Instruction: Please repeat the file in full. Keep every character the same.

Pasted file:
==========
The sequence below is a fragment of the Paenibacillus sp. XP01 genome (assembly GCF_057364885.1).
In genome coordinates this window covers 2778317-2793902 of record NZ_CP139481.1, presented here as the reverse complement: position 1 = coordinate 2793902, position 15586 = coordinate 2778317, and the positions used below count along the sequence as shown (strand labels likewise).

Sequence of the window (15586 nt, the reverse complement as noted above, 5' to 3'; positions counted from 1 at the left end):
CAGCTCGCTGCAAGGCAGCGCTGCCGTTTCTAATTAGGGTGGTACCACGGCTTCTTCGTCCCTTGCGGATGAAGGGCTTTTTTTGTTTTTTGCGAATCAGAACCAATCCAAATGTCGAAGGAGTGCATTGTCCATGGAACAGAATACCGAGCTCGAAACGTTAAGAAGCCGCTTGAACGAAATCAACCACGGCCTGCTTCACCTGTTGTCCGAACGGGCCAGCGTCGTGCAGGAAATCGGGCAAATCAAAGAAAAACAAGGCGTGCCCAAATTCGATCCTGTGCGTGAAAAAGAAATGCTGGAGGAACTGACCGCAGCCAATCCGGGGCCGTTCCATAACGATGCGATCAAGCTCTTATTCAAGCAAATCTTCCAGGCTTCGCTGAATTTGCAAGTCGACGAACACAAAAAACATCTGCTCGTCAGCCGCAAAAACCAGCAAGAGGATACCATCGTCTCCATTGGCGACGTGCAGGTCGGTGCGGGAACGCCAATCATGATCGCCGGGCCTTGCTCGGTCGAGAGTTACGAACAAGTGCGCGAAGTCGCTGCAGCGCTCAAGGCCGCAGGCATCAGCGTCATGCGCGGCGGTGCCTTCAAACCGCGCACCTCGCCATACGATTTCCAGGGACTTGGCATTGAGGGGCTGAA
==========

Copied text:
The sequence below is a fragment of the Paenibacillus sp. XP01 genome (assembly GCF_057364885.1).
In genome coordinates this window covers 2778317-2793902 of record NZ_CP139481.1, presented here as the reverse complement: position 1 = coordinate 2793902, position 15586 = coordinate 2778317, and the positions used below count along the sequence as shown (strand labels likewise).

Sequence of the window (15586 nt, the reverse complement as noted above, 5' to 3'; positions counted from 1 at the left end):
CAGCTCGCTGCAAGGCAGCGCTGCCGTTTCTAATTAGGGTGGTACCACGGCTTCTTCGTCCCTTGCGGATGAAGGGCTTTTTTTGTTTTTTGCGAATCAGAACCAATCCAAATGTCGAAGGAGTGCATTGTCCATGGAACAGAATACCGAGCTCGAAACGTTAAGAAGCCGCTTGAACGAAATCAACCACGGCCTGCTTCACCTGTTGTCCGAACGGGCCAGCGTCGTGCAGGAAATCGGGCAAATCAAAGAAAAACAAGGCGTGCCCAAATTCGATCCTGTGCGTGAAAAAGAAATGCTGGAGGAACTGACCGCAGCCAATCCGGGGCCGTTCCATAACGATGCGATCAAGCTCTTATTCAAGCAAATCTTCCAGGCTTCGCTGAATTTGCAAGTCGACGAACACAAAAAACATCTGCTCGTCAGCCGCAAAAACCAGCAAGAGGATACCATCGTCTCCATTGGCGACGTGCAGGTCGGTGCGGGAACGCCAATCATGATCGCCGGGCCTTGCTCGGTCGAGAGTTACGAACAAGTGCGCGAAGTCGCTGCAGCGCTCAAGGCCGCAGGCATCAGCGTCATGCGCGGCGGTGCCTTCAAACCGCGCACCTCGCCATACGATTTCCAGGGACTTGGCATTGAGGGGCTGAA